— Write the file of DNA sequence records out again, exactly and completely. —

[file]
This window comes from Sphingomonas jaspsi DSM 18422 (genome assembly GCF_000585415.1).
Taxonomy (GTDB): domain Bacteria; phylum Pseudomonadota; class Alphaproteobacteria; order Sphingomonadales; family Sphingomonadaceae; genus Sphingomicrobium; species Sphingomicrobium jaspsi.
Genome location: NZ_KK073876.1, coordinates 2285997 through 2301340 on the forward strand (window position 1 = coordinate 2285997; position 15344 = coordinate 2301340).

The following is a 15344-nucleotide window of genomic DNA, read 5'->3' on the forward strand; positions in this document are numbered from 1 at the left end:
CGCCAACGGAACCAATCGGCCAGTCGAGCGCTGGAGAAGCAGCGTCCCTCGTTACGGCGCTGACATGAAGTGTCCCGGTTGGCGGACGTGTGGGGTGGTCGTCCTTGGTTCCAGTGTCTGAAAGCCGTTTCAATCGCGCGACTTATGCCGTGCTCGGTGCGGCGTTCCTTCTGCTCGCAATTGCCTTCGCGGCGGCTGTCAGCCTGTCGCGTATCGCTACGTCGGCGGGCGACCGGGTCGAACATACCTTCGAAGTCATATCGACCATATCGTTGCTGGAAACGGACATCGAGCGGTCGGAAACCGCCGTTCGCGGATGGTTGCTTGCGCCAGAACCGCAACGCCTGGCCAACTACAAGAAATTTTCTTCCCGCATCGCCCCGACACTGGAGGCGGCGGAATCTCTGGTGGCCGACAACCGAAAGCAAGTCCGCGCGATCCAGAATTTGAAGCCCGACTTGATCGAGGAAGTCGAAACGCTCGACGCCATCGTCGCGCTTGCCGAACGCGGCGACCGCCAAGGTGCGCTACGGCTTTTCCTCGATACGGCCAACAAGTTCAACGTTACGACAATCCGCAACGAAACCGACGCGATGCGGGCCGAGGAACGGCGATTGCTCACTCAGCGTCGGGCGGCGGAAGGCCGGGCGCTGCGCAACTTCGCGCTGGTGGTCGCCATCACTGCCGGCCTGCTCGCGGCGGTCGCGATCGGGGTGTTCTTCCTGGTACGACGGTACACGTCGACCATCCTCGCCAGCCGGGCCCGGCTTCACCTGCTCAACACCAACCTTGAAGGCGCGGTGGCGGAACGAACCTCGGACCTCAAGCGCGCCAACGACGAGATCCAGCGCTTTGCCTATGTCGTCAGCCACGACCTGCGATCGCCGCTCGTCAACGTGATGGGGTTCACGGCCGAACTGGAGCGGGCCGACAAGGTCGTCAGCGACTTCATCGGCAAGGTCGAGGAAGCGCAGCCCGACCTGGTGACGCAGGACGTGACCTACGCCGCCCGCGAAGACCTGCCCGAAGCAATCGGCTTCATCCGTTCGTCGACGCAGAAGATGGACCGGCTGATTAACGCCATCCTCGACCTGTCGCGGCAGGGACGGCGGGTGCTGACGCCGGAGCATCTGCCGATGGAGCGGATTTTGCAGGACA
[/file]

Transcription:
This window comes from Sphingomonas jaspsi DSM 18422 (genome assembly GCF_000585415.1).
Taxonomy (GTDB): domain Bacteria; phylum Pseudomonadota; class Alphaproteobacteria; order Sphingomonadales; family Sphingomonadaceae; genus Sphingomicrobium; species Sphingomicrobium jaspsi.
Genome location: NZ_KK073876.1, coordinates 2285997 through 2301340 on the forward strand (window position 1 = coordinate 2285997; position 15344 = coordinate 2301340).

The following is a 15344-nucleotide window of genomic DNA, read 5'->3' on the forward strand; positions in this document are numbered from 1 at the left end:
CGCCAACGGAACCAATCGGCCAGTCGAGCGCTGGAGAAGCAGCGTCCCTCGTTACGGCGCTGACATGAAGTGTCCCGGTTGGCGGACGTGTGGGGTGGTCGTCCTTGGTTCCAGTGTCTGAAAGCCGTTTCAATCGCGCGACTTATGCCGTGCTCGGTGCGGCGTTCCTTCTGCTCGCAATTGCCTTCGCGGCGGCTGTCAGCCTGTCGCGTATCGCTACGTCGGCGGGCGACCGGGTCGAACATACCTTCGAAGTCATATCGACCATATCGTTGCTGGAAACGGACATCGAGCGGTCGGAAACCGCCGTTCGCGGATGGTTGCTTGCGCCAGAACCGCAACGCCTGGCCAACTACAAGAAATTTTCTTCCCGCATCGCCCCGACACTGGAGGCGGCGGAATCTCTGGTGGCCGACAACCGAAAGCAAGTCCGCGCGATCCAGAATTTGAAGCCCGACTTGATCGAGGAAGTCGAAACGCTCGACGCCATCGTCGCGCTTGCCGAACGCGGCGACCGCCAAGGTGCGCTACGGCTTTTCCTCGATACGGCCAACAAGTTCAACGTTACGACAATCCGCAACGAAACCGACGCGATGCGGGCCGAGGAACGGCGATTGCTCACTCAGCGTCGGGCGGCGGAAGGCCGGGCGCTGCGCAACTTCGCGCTGGTGGTCGCCATCACTGCCGGCCTGCTCGCGGCGGTCGCGATCGGGGTGTTCTTCCTGGTACGACGGTACACGTCGACCATCCTCGCCAGCCGGGCCCGGCTTCACCTGCTCAACACCAACCTTGAAGGCGCGGTGGCGGAACGAACCTCGGACCTCAAGCGCGCCAACGACGAGATCCAGCGCTTTGCCTATGTCGTCAGCCACGACCTGCGATCGCCGCTCGTCAACGTGATGGGGTTCACGGCCGAACTGGAGCGGGCCGACAAGGTCGTCAGCGACTTCATCGGCAAGGTCGAGGAAGCGCAGCCCGACCTGGTGACGCAGGACGTGACCTACGCCGCCCGCGAAGACCTGCCCGAAGCAATCGGCTTCATCCGTTCGTCGACGCAGAAGATGGACCGGCTGATTAACGCCATCCTCGACCTGTCGCGGCAGGGACGGCGGGTGCTGACGCCGGAGCATCTGCCGATGGAGCGGATTTTGCAGGACA